Alpenglow: Tips for Capturing Mountain Majesty

Top notch tips from adventure photographer Scott Kranz as he travels through the French Alps capturing their endless beauty.

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Road-tripping from Paris to the French Alps, I was most excited to photograph the grandeur of the landscape: charming mountain towns like Chamonix, snow-capped Mont Blanc towering overhead, early morning gondola rides, and more.

While it’s one thing to admire the beauty of mountainous terrain, it’s another to capture it in a photograph. Conveying such powerful views through still images can be hard. To truly encapsulate my Alps experience, I considered several principles and techniques that I’ll share with you:

Use of light

Light is perhaps the most important element when composing any photograph. In mountain photography, light can be harnessed to create truly stunning visuals. When there’s direct sunlight, I often look for mountain faces that display a balanced contrast of both light and shadows. This juxtaposition allows viewers to better understand the complexity and depth of a mountain’s features and terrain.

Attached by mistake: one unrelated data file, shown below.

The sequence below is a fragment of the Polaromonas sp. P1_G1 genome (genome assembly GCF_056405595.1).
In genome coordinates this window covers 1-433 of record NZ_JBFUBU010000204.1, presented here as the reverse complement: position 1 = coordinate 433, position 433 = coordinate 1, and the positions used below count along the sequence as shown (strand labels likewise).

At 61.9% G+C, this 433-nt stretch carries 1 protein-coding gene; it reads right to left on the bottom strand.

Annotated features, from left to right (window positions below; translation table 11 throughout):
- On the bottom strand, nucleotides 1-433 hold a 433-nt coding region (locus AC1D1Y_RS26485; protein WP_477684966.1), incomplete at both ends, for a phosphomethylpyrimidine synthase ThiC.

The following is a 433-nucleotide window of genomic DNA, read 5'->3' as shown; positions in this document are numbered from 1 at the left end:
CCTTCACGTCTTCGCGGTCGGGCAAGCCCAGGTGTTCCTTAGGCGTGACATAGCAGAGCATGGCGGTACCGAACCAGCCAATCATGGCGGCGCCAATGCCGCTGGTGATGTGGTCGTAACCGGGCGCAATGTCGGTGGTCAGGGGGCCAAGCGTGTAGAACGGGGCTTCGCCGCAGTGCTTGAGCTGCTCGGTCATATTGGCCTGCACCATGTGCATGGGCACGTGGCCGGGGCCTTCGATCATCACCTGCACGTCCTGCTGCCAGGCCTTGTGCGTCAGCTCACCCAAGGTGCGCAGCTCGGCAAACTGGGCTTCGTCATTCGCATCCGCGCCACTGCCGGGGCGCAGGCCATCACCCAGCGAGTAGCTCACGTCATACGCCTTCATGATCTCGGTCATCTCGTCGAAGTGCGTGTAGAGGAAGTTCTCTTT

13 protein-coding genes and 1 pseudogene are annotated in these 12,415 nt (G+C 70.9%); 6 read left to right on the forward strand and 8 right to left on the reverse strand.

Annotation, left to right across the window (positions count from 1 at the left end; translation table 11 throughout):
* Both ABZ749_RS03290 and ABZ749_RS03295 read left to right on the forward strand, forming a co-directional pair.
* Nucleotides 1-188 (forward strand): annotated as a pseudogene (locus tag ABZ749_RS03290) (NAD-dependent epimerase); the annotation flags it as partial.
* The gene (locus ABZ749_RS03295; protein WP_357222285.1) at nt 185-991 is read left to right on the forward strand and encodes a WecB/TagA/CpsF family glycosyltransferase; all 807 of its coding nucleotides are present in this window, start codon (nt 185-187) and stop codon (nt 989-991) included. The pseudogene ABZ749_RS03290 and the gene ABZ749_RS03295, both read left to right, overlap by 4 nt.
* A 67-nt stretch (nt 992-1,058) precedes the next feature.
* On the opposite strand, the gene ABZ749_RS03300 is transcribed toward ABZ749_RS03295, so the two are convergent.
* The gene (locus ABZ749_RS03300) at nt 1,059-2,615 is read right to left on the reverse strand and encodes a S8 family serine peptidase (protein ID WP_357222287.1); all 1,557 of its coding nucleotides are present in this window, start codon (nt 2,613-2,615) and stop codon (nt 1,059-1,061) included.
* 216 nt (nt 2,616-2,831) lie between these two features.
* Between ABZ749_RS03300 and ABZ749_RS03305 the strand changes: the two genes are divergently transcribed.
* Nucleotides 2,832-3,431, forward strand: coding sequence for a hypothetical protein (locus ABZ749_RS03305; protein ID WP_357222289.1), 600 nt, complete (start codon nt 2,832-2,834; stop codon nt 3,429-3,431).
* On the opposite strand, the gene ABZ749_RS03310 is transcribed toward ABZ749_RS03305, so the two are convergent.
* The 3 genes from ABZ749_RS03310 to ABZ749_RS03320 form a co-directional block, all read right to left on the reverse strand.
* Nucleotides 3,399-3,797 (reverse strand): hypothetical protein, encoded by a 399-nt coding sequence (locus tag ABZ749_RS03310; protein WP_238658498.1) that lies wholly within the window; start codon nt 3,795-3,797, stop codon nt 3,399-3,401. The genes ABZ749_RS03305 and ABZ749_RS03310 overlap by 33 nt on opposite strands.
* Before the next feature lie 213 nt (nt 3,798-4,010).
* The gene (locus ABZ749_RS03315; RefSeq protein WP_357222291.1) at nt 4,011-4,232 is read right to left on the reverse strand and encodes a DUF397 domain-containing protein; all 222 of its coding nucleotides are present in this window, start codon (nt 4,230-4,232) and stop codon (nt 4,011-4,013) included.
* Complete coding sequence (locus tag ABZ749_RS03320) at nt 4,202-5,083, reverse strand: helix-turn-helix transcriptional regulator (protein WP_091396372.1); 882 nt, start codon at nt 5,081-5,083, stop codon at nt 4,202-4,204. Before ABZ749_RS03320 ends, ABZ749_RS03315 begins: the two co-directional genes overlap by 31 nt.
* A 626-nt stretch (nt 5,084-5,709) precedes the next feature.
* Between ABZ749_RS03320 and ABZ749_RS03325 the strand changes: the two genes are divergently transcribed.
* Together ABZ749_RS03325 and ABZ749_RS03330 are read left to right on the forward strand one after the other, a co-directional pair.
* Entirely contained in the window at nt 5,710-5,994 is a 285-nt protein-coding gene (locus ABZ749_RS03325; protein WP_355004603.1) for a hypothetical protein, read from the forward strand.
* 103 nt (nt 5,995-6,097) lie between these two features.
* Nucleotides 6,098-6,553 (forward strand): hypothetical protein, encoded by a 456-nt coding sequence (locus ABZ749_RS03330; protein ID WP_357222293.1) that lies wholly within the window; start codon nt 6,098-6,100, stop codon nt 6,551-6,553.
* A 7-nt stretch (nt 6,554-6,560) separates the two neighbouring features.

Also, whenever possible I photograph the time shortly after sunrise or before sunset, when alpenglow can occur. Alpenglow, described by John Muir as “the most impressive of all the terrestrial manifestations,” is something mountain photographers live for. This unique lighting can add warmth and texture to your photograph.

Use of subjects

We’ve all heard it before: “this photo doesn’t do it justice.” Indeed, when photographing mountain landscapes, it can be challenging to convey the true size and scale of the terrain. One technique to help achieve a sense of scale is the inclusion of a relatable subject, such as a human being, inside the frame. Doing so allows viewers to more readily comprehend the relative size of the surrounding mountains.

While achieving a true sense of scale is a worthy objective, another goal is to convey a sense of perspective or point of view. Capturing subjects within the immediate foreground, whether natural or otherwise, can do just that — transporting the viewer into the scene, as if he or she were there.

Use of lines

Beyond the use of light and subjects, another element to utilize is lines. In any mountain landscape, lines may exist naturally within the environment, or may be manmade features. For example, leading lines can serve as a pathway that naturally leads the viewer’s eye into the photograph or toward an intended element. Moreover, the detection of diagonal lines in the natural terrain can be an appropriate ingredient in a composition and can guide one in framing the image.

By the end of our trip, the Alps presented a great number of opportunities to experiment with various elements of photography. Fortunately, I returned to the United States with a collection of mountain images that truly conveyed the awe and wonder I felt among these giants.

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